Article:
Cambodia garment workers' strike turns deadly

Military police open fire on workers protesting for higher wages, killing at least four people

A Cambodian worker lies wounded during clash with military police during a garment workers' protest to demand higher wages in Phnom Penh on Jan. 3, 2014.
Tang Shhin Sothy/AFP/Getty Images

Cambodian military police opened fire with assault rifles on Friday to quell a protest by stone-throwing garment factory workers demanding higher pay, killing at least four people, witnesses said.

Chaos during nationwide strikes erupted for a second day as security forces were deployed to break up the demonstration by thousands of workers, who refused to move and threw bottles, stones and petrol bombs outside a factory in Phnom Penh.

The clash represents an escalation of a political crisis in Cambodia, where striking workers and anti-government protesters have come together in a loose movement led by the opposition Cambodia National Rescue Party (CNRP).

Unions representing disgruntled garment workers have joined opposition supporters protesting against the government of Prime Minister Hun Sen to demand a re-run of an election in July that the opposition says was rigged.

Military police confronting the protesters fired live ammunition, Reuters journalists said, and bullet casings were later seen scattered across the ground at the scene.

Spokesmen for the national police and military police said they could not verify the number of casualties.

The incident followed a similar crackdown on Thursday in another part of the city, when armed troops struck demonstrators with batons. Witnesses said at least 20 people were wounded.

"If violence continues to happen and there are no talks, more violence will break out," said Chheng Sophors of the human rights group Licadho. "Protesters have become angry."

The CNRP, led by former finance minister Sam Rainsy, has courted some 350,000 garment workers from nearly 500 factories across the country by promising to nearly double the monthly minimum wage to $160 if it wins a re-run of the July election, which Hun Sen is refusing to hold.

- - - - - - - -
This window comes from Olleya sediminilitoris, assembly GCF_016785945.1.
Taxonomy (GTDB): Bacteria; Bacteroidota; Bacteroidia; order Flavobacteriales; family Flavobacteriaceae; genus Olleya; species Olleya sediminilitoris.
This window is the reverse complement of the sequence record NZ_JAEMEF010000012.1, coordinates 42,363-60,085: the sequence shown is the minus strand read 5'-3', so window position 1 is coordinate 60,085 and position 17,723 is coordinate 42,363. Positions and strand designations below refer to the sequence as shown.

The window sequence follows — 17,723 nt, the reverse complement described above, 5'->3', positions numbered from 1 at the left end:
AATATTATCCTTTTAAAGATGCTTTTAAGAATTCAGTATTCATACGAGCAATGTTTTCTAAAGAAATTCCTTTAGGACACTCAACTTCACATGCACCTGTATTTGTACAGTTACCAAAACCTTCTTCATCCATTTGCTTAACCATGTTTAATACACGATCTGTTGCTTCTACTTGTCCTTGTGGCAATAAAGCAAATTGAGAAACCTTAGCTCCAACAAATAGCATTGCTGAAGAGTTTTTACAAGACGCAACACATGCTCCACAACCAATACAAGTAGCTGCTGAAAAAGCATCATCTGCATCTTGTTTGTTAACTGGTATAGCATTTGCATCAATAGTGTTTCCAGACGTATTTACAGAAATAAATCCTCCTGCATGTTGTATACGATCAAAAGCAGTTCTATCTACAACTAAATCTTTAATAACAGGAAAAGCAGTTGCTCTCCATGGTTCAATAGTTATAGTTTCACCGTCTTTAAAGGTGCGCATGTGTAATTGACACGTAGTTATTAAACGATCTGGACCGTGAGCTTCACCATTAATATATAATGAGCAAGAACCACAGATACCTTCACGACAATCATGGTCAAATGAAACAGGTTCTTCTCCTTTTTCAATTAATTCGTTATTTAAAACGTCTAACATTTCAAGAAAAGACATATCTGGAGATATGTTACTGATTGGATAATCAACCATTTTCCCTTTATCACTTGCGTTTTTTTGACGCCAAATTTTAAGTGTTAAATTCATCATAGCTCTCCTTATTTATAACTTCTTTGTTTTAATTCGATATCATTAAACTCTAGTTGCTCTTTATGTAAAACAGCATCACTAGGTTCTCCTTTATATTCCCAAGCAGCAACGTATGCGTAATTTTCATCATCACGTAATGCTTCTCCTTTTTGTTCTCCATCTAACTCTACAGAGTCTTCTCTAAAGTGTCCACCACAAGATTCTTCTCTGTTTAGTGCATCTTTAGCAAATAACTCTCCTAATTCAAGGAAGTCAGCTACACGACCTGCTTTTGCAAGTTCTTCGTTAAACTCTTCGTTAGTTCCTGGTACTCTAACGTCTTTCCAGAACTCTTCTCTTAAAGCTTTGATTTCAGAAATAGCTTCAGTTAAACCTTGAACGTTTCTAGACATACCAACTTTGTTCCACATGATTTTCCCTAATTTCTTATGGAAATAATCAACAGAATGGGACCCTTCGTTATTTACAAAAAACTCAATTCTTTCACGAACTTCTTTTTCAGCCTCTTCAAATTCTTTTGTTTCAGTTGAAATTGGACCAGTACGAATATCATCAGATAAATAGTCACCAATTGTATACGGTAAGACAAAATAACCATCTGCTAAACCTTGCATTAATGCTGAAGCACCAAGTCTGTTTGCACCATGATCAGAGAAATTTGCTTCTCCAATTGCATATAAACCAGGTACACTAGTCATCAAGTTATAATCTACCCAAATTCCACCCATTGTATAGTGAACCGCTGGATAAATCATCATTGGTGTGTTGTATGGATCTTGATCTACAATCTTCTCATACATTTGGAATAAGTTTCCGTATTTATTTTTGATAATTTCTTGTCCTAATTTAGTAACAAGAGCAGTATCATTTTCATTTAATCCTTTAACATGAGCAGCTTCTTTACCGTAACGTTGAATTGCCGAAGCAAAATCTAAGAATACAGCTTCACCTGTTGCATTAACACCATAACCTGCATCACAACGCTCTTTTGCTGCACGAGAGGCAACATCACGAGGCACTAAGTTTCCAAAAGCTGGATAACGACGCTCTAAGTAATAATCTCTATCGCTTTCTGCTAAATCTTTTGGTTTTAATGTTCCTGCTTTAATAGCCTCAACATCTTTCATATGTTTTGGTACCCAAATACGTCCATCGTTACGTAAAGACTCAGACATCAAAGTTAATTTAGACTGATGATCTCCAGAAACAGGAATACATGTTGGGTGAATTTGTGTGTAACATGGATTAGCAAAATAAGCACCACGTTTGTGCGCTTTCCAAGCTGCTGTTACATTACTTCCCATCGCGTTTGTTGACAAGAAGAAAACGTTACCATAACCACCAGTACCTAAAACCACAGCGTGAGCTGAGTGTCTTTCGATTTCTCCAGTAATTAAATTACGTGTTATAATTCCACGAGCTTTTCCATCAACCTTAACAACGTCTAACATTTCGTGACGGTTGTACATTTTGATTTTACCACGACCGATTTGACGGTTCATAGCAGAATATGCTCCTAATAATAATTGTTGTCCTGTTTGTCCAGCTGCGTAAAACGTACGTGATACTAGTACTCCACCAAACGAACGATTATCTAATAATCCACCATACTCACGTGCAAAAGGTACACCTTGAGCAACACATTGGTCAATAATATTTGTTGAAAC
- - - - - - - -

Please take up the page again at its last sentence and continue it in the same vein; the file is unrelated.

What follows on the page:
Wage crisis

The opposition alleges 2.3 million of its votes were stolen to allow the ruling Cambodia People's Party (CPP) to return to office. The CPP won 68 seats in the election to the CNRP's 55, according to the National Election Committee, but the CNRP says the committee is one of many agencies under CPP influence.

The government is refusing to raise the wage beyond $100 dollars a month and has ordered factories to re-open to prevent damage and job losses in an industry worth $5 billion a year to what is one of the world's poorest countries.

Until this week, security forces had exercised restraint to try to cool tempers as pressure mounted on a government facing some of the biggest protests ever seen in Cambodia.

The strikes and rallies represent a rare challenge to the 28-year rule of Hun Sen, who has earned a reputation for being intolerant of opposition and rights groups say abuses are common.

Hun Sen's rule was tested last year when a once weak opposition of various parties amalgamated and won votes from Cambodians upset by low wages, graft and a substantial number of forced mass evictions from farmland and city slums.

Garment manufacturing is Cambodia's biggest foreign currency earner, a major employer and a vital source of income for many rural families who complain they can barely survive on the wages that are lower than neighboring Thailand and Vietnam.

Big brands like Gap, Adidas, Nike and Puma outsource footwear and apparel to Cambodian factories, in part due to the cheaper labor costs than China.


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